L. Lee Lockett has 20 years of experience including nearly 50 jury trials. He also is a regular presenter and co-chair of the Florida Association of Criminal Defense Lawyers’ annual “Blood, Breath & Tears” training seminar for DUI practitioners.
Who or what inspired you to become a lawyer?
My grandfather (Bob Lockett). I looked up to him a great deal. He was inducted into the Florida High School Football Coaches Hall of Fame in 1980 and I thought he had to be coolest grandpa ever. He always called me “senator” growing up, before I knew what one was. He cautioned me, though, that I’d have to get a law degree first. I’m still working on the “senator” part.
One person (other than your spouse or partner) who inspires me:
Former Florida State University football coach Bobby Bowden. He’s a great coach, man, father, mentor and Samaritan all in one.
How did you decide your practice area? And why have you chosen that?
DUI defense was a no-brainer for me. I was introduced to the DUI world as a young prosecutor starting out in West Palm Beach. I was promoted to division chief and in charge of filing DUI cases. Although I enjoy taking on other cases as well, the DUI case is unique. It’s an opinion-based offense where lawyers get to compete over whether or not one’s normal faculties really are impaired. Then you have breath and blood cases that open up all sorts of issues. I was always told early on that if you can successfully try a DUI blood or breath case to verdict, you can try anything. Whoever told me that was spot on.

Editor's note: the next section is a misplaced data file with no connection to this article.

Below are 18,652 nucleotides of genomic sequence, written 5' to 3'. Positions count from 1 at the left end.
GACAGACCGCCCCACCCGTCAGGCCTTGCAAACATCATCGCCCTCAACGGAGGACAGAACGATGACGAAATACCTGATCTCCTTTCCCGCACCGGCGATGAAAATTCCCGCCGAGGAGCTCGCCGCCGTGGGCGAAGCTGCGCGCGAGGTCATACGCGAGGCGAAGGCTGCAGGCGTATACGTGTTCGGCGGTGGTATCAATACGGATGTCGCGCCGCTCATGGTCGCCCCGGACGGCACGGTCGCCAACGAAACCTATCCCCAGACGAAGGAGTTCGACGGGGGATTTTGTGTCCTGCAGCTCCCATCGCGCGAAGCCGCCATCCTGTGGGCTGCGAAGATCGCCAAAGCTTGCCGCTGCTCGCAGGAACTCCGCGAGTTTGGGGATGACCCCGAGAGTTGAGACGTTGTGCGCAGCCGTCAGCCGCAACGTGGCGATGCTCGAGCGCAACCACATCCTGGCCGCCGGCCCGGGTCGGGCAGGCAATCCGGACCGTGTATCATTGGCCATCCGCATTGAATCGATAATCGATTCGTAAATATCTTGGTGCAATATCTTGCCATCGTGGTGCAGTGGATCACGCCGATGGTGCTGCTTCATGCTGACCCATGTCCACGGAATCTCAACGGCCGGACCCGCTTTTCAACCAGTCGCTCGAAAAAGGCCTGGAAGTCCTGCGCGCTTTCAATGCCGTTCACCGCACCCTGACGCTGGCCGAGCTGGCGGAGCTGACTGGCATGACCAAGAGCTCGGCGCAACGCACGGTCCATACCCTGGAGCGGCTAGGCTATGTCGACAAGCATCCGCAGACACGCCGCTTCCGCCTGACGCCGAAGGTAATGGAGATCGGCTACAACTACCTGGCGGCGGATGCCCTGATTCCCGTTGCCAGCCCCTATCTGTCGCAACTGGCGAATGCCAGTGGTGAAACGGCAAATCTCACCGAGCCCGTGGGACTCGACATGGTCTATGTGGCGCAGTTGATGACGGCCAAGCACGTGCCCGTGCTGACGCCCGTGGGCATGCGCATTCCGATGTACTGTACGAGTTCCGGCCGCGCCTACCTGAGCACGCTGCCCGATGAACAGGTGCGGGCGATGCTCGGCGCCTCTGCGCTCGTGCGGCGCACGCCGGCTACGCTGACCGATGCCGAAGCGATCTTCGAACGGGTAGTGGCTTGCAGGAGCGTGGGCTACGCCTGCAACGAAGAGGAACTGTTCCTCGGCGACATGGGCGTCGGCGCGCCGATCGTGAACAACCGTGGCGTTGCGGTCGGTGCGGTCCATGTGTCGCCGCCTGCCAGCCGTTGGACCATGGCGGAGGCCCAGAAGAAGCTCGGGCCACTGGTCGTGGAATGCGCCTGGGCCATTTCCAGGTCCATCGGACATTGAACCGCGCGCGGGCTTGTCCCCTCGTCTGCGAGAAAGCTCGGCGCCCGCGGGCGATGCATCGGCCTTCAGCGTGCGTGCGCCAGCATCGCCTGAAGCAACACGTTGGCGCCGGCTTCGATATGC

What do you think will be the next biggest change in your area of law?
In terms of criminal defense cases, we are entering into an era of better understanding about incarceration. For too long we have imprisoned more people than most countries in the world. Keeping company with the likes of China, North Korea and Iran when it comes to prison terms has to end and I see that coming in the near future.
If I could change anything in the legal system, I would:
I’d like to see more trials. The number of jury trials has been in decline for decades. I’m fearful that one day we won’t have “trial courts” any more, they’ll be called “settle courts.” Not good.
What community service have you pursued and why that?
Jacksonville Area Legal Aid. The Ask a Lawyer program allows attorneys to go into the inner city and sit for a few hours every so often and give back to people who need it most. It reminds you of the good work JALA does on a daily basis.
What’s your advice for new lawyers?
Prepare, prepare, prepare. You can’t always control how smart you are, but you can control how prepared you are. Knowing the case more than opposing counsel will draw the respect of judges and juries and then you become the credible “source” of information. That is critical. I truly believe the more prepared lawyer wins most of the time.